Now we move onto fitting the centre well. This is folded up from a single etching into a box shape, there are half-etched rivets which need punching out and once folded up there are half etched overlay to fit inside the well.
On folding it up on the corner joints I wasn’t sure whether the ends should be inside the side pieces or the side pieces inside the ends. The length of the side pieces seemed to suggest that the end plates should be inside the side pieces but this would make the tank wider. So I finally cut out the spare etch in the centre of the well and tack soldered it in position. Once happy it was square and sat correctly I soldered it in along the length. The chassis strip is quite a thin etch along the top of the tank which meant that I had to take it slow and steady to prevent it buckling, but it all seemed to go ok.
The bearings were moved into position and soldered in to locate the wheels and minimise lateral side-play – the clearance is very tight! The well tank works out at 30.5mm in width and the Scale7 back to back dimension is 31.3mm.
The wheels were then removed and the half etched inners soldered in and then cleaned up.
With the well tank in place the instructions then turns to the vertical support brackets, they are handed so first are 2 left hand ones followed by 2 right hand ones.
Plenty of rivets to be punched out first, so starting from the centre and working out, the H frames are folded at the bottom to make a step and have a small half etch line along the inner edge to solder in the side plates with multiple holes. This proved to be quite a tricky job, pressing out the half etched rivets meant that everything had a nice gentle bow in multiple directions. Everything was carefully straightened but holding the side plates in the correct position and at right angles needed a couple of attempts to get it looking right, I resorted to feeding a few lengths of nickel rod through the holes to try and keep everything square. Once that was done the wide plate was soldered in position followed by the outer angle plates. There’s no positive location for the angle plates but there are half etched markings to indicate where they fit so with a little care on the positioning they make up into the units as shown below.
Note the tab at the top will be removed, it’s just to hold the vertical angle in position during construction, I’ve folded it down slightly for the photo so that the support sits neatly on the workbench for the photo.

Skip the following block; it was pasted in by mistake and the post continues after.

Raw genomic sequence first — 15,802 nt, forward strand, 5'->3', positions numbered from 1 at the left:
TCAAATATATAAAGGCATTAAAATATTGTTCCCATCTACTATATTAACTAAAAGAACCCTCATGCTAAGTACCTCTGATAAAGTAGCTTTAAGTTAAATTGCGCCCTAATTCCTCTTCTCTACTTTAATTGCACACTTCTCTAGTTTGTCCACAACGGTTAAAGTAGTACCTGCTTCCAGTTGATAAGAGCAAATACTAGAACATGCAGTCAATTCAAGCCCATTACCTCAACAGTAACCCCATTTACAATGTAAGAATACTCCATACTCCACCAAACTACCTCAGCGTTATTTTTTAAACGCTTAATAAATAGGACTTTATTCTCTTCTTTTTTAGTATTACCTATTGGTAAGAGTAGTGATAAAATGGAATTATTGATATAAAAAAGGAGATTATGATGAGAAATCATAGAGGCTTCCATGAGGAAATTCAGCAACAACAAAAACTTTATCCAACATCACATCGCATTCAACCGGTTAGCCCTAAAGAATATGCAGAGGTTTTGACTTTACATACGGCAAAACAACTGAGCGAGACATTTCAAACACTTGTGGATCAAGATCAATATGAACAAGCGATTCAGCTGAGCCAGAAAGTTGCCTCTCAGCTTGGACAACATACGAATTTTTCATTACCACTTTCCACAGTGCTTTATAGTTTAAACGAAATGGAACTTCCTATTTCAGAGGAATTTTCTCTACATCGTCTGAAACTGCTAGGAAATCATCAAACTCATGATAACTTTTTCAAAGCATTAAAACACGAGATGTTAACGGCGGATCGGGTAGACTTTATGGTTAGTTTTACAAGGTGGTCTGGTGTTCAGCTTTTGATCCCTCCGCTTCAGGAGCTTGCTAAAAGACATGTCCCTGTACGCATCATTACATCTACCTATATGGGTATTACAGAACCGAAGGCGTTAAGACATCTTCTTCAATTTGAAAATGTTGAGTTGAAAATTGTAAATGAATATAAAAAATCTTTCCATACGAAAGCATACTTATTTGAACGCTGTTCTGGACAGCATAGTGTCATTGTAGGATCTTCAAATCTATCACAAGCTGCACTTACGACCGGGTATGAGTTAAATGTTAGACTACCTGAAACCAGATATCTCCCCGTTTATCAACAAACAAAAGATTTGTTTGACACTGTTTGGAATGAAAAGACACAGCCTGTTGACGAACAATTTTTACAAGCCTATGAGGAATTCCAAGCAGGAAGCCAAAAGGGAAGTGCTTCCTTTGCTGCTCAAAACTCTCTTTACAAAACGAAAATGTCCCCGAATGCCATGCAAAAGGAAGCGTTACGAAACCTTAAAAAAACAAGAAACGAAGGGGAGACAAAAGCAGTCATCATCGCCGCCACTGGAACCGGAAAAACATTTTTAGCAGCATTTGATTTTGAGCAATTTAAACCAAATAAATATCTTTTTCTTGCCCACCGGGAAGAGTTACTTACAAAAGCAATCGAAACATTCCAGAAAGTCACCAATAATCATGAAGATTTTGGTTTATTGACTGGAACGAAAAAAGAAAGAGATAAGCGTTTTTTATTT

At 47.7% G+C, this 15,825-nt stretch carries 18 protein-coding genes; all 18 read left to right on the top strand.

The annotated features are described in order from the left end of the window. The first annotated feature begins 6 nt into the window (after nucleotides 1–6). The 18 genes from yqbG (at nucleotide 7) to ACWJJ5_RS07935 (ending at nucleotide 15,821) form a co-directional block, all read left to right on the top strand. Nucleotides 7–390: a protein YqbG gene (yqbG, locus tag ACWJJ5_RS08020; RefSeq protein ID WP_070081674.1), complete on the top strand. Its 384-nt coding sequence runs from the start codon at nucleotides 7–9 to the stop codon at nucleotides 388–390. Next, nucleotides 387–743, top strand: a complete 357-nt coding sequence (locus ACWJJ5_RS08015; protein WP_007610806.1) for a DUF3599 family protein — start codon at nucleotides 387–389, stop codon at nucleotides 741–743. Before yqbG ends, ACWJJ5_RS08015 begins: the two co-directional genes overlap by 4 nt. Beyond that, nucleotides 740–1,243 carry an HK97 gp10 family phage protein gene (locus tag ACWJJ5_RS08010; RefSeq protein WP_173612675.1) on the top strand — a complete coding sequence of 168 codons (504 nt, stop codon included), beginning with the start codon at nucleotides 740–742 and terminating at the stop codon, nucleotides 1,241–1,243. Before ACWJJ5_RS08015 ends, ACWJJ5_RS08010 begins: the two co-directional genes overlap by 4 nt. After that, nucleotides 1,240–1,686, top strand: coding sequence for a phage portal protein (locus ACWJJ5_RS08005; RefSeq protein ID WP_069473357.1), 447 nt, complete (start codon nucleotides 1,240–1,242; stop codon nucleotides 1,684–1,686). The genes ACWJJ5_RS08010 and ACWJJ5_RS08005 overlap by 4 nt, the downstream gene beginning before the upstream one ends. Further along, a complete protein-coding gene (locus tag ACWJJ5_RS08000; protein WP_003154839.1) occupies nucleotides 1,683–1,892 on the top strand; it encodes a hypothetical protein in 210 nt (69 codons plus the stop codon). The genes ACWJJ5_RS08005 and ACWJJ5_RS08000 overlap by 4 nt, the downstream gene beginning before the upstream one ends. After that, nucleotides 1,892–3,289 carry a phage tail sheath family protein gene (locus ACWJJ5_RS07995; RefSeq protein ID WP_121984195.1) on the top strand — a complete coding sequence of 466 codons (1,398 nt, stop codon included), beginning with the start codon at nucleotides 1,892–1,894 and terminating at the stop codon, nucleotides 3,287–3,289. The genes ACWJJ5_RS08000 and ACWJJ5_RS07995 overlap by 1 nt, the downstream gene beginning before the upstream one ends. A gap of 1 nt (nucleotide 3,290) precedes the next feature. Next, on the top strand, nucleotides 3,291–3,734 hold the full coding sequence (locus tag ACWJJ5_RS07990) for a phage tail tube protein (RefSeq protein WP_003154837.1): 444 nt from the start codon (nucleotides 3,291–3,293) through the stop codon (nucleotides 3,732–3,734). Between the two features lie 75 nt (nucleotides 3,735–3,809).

Once all four verticals were complete they were soldered to the frame. Half etched guides are on the well which indicate where they should be located. At first I thought I’d done something wrong as the vertical upright when in place on the well didn’t line up correctly with the outside U channel of the frame. However I then realised there was a nice bow on the U channel and a nice straight edge pushed it back into position. So with the verticals soldered in correctly it does help make the wagon straight and square.
Onto the cross pieces between the verticals. These are the next set of etchings to work with.
The long pieces are to be folded into an angle and as mentioned in the instructions take care when fitting to get the bevel and orientation correct. From this photo I hope you can see that the half etch fold line and the half etch rivet dimples are on the same side. If you fold up this piece with the half etch line on the inside then the rivet is on the wrong side. The rivet needs to be on the inside of the angle, so either fold up with the half etch line on the outside of the angle or do what I did, punch the rivets as intended, fold up with the line on the inside of the angle and then with the rivet tool punch the rivets back through to the inside of the angle.
I seem to remember a previous conversation on forming angles – so a photo to show my method. I use a hold an fold to clamp the etch and then a strip of steel bar to push the angle over as much as I can. Then finished off with a rawhide mallet. Gentle tapping if required but then the mallet is just rubbed up and down the angle.
Giving a nice straight angle piece – note the rivets on the wrong side of the angle. Although having gone to all that trouble on the prototype photos there isn’t a straight piece of angle in sight, they all seem to have been bashed or knocked in some way.
So all fitted in place, note the orientation of the angle pieces and the rivets on the inside.
The next task was making up the little brackets for the shackles. Again more etchings that required quite a few folds to get right. 10 in total to make, fortunately there were a couple of spare etches as a few of them ended up looking a little drunk once folded.
Building the brake gear
Once fitted the next job was the brake gear, again multiple layers of etchings and bits of wire are required. This is just for 2 brake shoes.
Once all soldered together.
Next it’s the hanger and brackets for the shoes.
Note the written instructions refer to parts 27 and 28 for the brackets but in the drawing and on the etches they are labelled 27a and 27b. Note they are handed hence making them up. The other etching is for soldering up the hangers in the right place as will be seen below.
Once the lefthand pair are complete we then have the righthand set to do.